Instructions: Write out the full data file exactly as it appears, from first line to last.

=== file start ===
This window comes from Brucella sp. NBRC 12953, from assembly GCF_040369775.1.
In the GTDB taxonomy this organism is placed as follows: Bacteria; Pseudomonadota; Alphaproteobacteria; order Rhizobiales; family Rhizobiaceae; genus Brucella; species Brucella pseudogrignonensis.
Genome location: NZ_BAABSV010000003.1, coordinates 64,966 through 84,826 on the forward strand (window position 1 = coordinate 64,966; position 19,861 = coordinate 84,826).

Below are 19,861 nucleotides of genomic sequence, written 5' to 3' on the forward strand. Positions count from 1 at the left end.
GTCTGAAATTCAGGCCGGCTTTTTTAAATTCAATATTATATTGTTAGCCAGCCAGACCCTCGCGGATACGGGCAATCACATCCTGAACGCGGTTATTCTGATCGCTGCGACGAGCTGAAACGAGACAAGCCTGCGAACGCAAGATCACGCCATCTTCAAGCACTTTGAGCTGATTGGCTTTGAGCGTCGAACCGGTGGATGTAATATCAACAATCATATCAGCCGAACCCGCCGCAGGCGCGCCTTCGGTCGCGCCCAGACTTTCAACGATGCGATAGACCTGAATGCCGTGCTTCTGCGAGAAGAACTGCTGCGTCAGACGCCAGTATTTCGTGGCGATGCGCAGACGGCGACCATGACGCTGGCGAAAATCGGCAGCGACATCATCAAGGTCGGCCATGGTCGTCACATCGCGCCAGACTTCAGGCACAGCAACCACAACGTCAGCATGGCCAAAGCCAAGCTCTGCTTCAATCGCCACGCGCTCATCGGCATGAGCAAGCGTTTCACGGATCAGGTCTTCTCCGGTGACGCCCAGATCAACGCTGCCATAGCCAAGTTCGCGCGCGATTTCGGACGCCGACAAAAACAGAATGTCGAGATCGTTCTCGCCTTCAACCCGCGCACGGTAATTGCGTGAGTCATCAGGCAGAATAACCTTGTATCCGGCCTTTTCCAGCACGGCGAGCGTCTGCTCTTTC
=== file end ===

This window comes from Brucella sp. NBRC 12953, from assembly GCF_040369775.1.
In the GTDB taxonomy this organism is placed as follows: Bacteria; Pseudomonadota; Alphaproteobacteria; order Rhizobiales; family Rhizobiaceae; genus Brucella; species Brucella pseudogrignonensis.
Genome location: NZ_BAABSV010000003.1, coordinates 64,966 through 84,826 on the forward strand (window position 1 = coordinate 64,966; position 19,861 = coordinate 84,826).

Below are 19,861 nucleotides of genomic sequence, written 5' to 3' on the forward strand. Positions count from 1 at the left end.
GTCTGAAATTCAGGCCGGCTTTTTTAAATTCAATATTATATTGTTAGCCAGCCAGACCCTCGCGGATACGGGCAATCACATCCTGAACGCGGTTATTCTGATCGCTGCGACGAGCTGAAACGAGACAAGCCTGCGAACGCAAGATCACGCCATCTTCAAGCACTTTGAGCTGATTGGCTTTGAGCGTCGAACCGGTGGATGTAATATCAACAATCATATCAGCCGAACCCGCCGCAGGCGCGCCTTCGGTCGCGCCCAGACTTTCAACGATGCGATAGACCTGAATGCCGTGCTTCTGCGAGAAGAACTGCTGCGTCAGACGCCAGTATTTCGTGGCGATGCGCAGACGGCGACCATGACGCTGGCGAAAATCGGCAGCGACATCATCAAGGTCGGCCATGGTCGTCACATCGCGCCAGACTTCAGGCACAGCAACCACAACGTCAGCATGGCCAAAGCCAAGCTCTGCTTCAATCGCCACGCGCTCATCGGCATGAGCAAGCGTTTCACGGATCAGGTCTTCTCCGGTGACGCCCAGATCAACGCTGCCATAGCCAAGTTCGCGCGCGATTTCGGACGCCGACAAAAACAGAATGTCGAGATCGTTCTCGCCTTCAACCCGCGCACGGTAATTGCGTGAGTCATCAGGCAGAATAACCTTGTATCCGGCCTTTTCCAGCACGGCGAGCGTCTGCTCTTTC